Duration of culture and sonic hedgehog signaling differentially specify PV versus SST cortical interneuron fates from embryonic stem cells

Jennifer A. Tyson, Ethan M. Goldberg, Asif M. Maroof, Qing Xu, Timothy J. Petros, Stewart A. Anderson

Research output: Contribution to journalArticlepeer-review

34 Scopus citations


Medial ganglionic eminence (MGE)-derived GABAergic cortical interneurons (cINs) consist of multiple subtypes that are involved in many cortical functions. They also have a remarkable capacity to migrate, survive and integrate into cortical circuitry after transplantation into postnatal cortex. These features have engendered considerable interest in generating distinct subgroups of interneurons frompluripotent stem cells (PSCs) for the study of interneuron fate and function, and for thedevelopment of cell-based therapies. Although advances have been made, the capacity to generate highly enriched pools of subgroup fatecommitted interneuron progenitors from PSCs has remained elusive. Previous studies have suggested that the two main MGE-derived interneuron subgroups – those expressing somatostatin (SST) and those expressing parvalbumin (PV) – are specified in the MGE from Nkx2.1-expressing progenitors at higher or lower levels of sonic hedgehog (Shh) signaling, respectively. To further explore the role of Shh and other factors in cIN fate determination,we generated a reporter line such that Nkx2.1-expressing progenitors express mCherry and postmitotic Lhx6-expressing MGE-derived interneurons express GFP. Manipulations of Shh exposure and time in culture influenced the subgroup fates of ESC-derived interneurons. Exposure to higher Shh levels, and collecting GFP-expressing precursors at 12 days in culture, resulted in the strongest enrichment for SST interneurons over those expressing PV, whereas the strongest enrichment for PV interneurons was produced by lower Shh and by collectingmCherry-expressing cells after 17 days in culture. These findings confirmthat fate determination of cIN subgroups is crucially influenced by Shh signaling, and provide a system for the further study of interneuron fate and function.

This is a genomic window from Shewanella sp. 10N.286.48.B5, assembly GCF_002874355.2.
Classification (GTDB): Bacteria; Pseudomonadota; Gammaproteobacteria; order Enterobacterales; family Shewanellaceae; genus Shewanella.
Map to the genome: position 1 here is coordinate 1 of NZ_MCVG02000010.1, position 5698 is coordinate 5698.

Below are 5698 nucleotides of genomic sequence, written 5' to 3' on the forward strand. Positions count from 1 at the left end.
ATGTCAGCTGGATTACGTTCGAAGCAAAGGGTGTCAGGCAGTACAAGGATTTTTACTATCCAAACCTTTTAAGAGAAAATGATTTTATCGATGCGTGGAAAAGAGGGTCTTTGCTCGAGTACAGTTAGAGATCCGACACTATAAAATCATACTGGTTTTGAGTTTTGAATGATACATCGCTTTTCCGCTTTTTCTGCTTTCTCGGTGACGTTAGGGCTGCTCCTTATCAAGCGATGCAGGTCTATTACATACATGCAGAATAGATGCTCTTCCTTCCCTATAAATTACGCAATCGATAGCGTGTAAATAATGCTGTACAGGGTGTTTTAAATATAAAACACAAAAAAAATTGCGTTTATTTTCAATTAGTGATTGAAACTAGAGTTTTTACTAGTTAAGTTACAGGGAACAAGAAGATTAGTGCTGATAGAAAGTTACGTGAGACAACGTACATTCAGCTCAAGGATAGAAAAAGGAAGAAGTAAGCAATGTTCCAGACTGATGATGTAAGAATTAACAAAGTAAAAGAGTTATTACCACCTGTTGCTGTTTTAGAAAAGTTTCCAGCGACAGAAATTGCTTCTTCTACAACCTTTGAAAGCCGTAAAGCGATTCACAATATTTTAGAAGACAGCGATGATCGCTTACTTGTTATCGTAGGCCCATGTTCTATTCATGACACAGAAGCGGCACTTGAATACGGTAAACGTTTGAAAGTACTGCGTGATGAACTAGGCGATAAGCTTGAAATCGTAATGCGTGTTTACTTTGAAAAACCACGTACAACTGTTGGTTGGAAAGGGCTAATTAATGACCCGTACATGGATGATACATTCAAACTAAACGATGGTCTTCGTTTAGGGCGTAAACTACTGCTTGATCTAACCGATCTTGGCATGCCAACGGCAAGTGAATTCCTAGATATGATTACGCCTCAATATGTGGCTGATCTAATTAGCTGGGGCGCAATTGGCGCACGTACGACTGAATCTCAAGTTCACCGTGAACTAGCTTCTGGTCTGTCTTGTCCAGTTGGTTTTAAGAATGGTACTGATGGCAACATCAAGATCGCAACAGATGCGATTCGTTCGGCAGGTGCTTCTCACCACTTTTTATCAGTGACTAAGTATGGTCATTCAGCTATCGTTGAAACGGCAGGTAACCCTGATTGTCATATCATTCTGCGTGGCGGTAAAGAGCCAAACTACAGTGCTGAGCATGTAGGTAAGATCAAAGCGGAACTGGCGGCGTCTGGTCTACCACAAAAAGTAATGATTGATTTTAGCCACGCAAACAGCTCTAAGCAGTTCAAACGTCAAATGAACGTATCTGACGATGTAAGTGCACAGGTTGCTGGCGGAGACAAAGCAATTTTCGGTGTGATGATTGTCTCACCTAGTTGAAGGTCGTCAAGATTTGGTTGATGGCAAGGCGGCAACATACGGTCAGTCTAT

Original languageEnglish (US)
Pages (from-to)1267-1278
Number of pages12
JournalDevelopment (Cambridge)
Issue number7
StatePublished - Apr 1 2015
Externally publishedYes


  • Cortical interneurons
  • Embryonic stem cells
  • Fate specification
  • Mouse
  • Parvalbumin
  • Somatostatin
  • Sonic hedgehog

ASJC Scopus subject areas

  • Molecular Biology
  • Developmental Biology


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